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Two sides of the same coin

Denis Alexander looks at some of the similarities between science and faith

This article was published in the January to April 2020 issue of Rapport magazine.

Two sides of the same coin

Photo by Andrew Ruiz on Unsplash

It is certainly true that these two great realms of human enquiry are distinct, asking different questions about life. Science is asking questions about the world of matter and energy. What physical properties do things have and where do they come from? How can we explain the mechanisms of life? How does the universe function at a material level? Faith, on the other hand, is asking questions about the meaning of life. Does God exist and, if so, what purpose does He have for my life? How should I live my life in a way that glorifies God? How can Christians together change the world?

But now look closer at these two great enterprises of science and of faith and the similarities start becoming clearer, often reflecting the ways in which they have been entwined together historically. Like two stems of honeysuckle climbing up a house, science and Christian faith have grown up together. Indeed, it is possible to make a list of at least ten aspects of the contemporary scientific enterprise that illustrate the similarities. Here we will pick just three out of the list: commitment, coherence and evidence.


Personal commitment to the scientific enterprise is where science perhaps comes closest to the personal aspect of faith, for science cannot explain itself. Many scientists do not realise that they have to make a whole range of philosophical assumptions, assumptions not provable by science itself, before the scientific enterprise can get started. For example, you need faith that the universe is comprehensible, that it is coherent, that we have the potential to understand it. That may seem obvious to us now after a few centuries of doing science. But it was not at all obvious to people before modern science began.

Eugene Wigner, the physics Nobel Prize Winner, once remarked that ‘the miracle of the appropriateness of the language of mathematics for the formulation of the laws of physics is a wonderful gift that we neither understand nor deserve’. An amazing coherence seems built into the fabric of the universe. And science cannot work unless we first believe that is the case.

In science we also have to take on trust that matter behaves in a reproducible way. If we do an experiment this week, and repeat it under the same conditions, then we should get the same result next week as well – we hope! Again, as scientists we are so used to consistency in the properties of matter, that we take it for granted.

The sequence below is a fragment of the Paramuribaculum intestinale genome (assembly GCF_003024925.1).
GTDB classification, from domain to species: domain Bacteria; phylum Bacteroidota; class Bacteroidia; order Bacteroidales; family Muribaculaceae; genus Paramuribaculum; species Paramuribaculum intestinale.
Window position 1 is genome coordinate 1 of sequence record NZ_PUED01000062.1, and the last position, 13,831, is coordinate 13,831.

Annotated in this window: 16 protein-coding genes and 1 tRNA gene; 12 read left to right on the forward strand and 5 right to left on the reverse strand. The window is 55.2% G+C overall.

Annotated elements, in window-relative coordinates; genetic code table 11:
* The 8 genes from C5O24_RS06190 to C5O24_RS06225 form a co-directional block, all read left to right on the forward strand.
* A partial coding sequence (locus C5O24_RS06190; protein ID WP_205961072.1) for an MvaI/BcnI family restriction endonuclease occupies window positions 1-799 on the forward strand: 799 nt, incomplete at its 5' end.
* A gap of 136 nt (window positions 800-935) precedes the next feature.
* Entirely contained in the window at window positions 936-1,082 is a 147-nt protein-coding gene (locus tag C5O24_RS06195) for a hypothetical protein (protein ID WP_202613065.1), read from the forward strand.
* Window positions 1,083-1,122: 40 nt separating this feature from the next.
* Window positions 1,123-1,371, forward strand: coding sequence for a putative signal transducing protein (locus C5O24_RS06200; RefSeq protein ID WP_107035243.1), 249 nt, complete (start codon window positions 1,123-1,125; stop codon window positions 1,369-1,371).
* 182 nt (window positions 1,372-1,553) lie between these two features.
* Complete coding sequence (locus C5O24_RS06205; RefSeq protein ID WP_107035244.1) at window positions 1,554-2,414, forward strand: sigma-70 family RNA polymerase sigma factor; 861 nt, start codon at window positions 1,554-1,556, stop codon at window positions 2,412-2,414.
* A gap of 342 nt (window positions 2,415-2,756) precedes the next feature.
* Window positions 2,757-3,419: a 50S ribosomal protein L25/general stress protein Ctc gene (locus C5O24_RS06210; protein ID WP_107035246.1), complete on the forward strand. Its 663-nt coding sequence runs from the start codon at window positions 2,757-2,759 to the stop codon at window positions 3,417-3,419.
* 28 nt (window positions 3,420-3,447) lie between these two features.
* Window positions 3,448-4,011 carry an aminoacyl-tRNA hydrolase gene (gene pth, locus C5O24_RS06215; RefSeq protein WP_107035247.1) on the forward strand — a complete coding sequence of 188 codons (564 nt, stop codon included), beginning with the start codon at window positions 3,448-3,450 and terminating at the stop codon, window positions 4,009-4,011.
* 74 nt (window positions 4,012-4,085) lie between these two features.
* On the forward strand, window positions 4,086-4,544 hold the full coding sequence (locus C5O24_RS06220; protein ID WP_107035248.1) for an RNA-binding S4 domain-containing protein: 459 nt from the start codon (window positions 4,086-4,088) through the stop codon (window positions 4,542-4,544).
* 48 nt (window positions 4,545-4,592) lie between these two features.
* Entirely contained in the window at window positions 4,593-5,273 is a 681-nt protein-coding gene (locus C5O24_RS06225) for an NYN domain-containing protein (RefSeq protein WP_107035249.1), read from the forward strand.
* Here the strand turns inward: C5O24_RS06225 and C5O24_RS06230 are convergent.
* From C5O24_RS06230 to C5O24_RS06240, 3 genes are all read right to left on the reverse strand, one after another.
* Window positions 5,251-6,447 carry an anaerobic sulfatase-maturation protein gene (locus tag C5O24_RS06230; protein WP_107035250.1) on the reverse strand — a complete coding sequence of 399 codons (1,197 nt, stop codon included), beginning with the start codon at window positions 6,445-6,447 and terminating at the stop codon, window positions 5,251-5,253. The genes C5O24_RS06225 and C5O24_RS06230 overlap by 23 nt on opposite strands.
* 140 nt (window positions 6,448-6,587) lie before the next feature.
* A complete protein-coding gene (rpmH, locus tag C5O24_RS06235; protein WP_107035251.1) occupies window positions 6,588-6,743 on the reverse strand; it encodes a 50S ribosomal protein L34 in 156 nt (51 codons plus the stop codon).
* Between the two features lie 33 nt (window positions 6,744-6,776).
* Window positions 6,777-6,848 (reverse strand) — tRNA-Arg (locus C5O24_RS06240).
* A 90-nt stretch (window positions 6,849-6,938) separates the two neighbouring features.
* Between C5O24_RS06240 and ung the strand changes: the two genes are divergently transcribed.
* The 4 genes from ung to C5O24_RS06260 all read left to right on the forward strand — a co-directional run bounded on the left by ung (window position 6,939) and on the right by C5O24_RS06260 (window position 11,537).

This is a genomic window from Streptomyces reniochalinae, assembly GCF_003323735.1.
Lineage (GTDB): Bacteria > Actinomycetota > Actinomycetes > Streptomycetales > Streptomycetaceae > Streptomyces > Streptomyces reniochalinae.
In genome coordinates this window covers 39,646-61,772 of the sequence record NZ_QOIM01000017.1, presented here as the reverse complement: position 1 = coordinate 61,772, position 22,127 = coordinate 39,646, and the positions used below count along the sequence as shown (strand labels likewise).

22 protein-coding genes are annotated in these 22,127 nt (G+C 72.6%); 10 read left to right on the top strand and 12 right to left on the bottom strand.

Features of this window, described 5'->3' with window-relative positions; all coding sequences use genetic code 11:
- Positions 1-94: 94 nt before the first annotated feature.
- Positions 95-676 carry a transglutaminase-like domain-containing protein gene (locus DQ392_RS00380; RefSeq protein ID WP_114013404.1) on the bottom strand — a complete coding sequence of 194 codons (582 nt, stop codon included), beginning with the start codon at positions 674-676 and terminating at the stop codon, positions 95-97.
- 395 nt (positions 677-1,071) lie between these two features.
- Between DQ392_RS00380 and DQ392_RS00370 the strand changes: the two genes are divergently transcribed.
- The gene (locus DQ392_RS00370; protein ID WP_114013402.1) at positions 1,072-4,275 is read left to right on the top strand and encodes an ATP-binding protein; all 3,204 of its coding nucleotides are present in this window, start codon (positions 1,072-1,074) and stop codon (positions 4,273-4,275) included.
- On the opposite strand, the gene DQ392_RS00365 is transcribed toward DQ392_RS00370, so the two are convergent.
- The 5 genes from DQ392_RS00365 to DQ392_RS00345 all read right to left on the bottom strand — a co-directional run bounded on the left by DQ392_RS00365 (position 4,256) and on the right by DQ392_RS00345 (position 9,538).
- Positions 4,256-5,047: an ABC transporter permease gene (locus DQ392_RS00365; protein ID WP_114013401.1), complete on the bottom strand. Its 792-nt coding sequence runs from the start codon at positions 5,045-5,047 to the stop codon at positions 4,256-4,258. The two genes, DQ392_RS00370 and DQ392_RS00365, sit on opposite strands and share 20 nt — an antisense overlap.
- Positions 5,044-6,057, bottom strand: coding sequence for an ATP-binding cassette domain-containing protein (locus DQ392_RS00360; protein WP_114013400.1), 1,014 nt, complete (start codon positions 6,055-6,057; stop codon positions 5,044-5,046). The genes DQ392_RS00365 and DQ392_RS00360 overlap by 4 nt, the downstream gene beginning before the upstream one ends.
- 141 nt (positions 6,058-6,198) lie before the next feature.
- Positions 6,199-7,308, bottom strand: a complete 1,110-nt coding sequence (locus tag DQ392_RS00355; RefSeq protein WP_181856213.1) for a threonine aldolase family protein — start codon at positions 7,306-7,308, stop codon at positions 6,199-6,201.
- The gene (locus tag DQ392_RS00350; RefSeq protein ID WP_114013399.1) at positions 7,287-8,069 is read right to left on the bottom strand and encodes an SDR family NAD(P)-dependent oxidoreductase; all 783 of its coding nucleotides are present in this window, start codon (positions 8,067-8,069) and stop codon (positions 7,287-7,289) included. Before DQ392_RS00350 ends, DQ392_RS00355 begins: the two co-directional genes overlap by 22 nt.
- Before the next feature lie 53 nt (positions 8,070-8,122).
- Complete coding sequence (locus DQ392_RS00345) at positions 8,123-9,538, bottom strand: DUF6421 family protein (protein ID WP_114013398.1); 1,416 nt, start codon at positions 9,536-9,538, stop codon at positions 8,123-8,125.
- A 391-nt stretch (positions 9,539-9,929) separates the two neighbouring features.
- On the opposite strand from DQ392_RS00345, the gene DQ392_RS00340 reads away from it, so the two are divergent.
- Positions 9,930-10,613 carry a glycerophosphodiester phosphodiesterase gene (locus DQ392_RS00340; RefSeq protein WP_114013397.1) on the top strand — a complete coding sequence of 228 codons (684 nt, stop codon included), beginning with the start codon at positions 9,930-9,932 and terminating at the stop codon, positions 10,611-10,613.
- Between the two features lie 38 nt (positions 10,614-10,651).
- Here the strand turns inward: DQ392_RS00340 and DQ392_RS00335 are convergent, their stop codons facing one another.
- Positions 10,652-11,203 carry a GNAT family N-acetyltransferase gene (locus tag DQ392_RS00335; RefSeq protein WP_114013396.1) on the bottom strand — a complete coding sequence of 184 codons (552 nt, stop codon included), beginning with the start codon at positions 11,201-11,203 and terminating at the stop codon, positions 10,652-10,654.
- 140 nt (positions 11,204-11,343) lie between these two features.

And all scientists have to make the assumption that their minds are rational enough so that they can obtain true understanding of the universe through science. Now of course that is a very reasonable assumption – but you cannot prove that assumption from science itself – you can only assume it is correct and then commit yourself to the scientific enterprise.

As Einstein put it, ‘The most incomprehensible thing about the world is that it is comprehensible’. The fact that the universe is intelligible, that it can be understood at least partially by rational human minds, is not something that science can explain, in principle, not just in practice, because science can only get going once there is something intelligible there to explain.

Every new PhD student, coming into the lab for the first time, has to commit themselves to the scientific community, for there is no other way of proceeding. This entails believing the data of those who have gone before.
No one individual can personally obtain all the experimental results relevant to their own field that have previously been published and that are necessary for starting their own new project. Instead they have to trust the results of others. Unless they do that, they’re not going to get anywhere. So all kinds of commitments are involved in the scientific enterprise that go way beyond the science itself and we note that they are all perfectly rational commitments.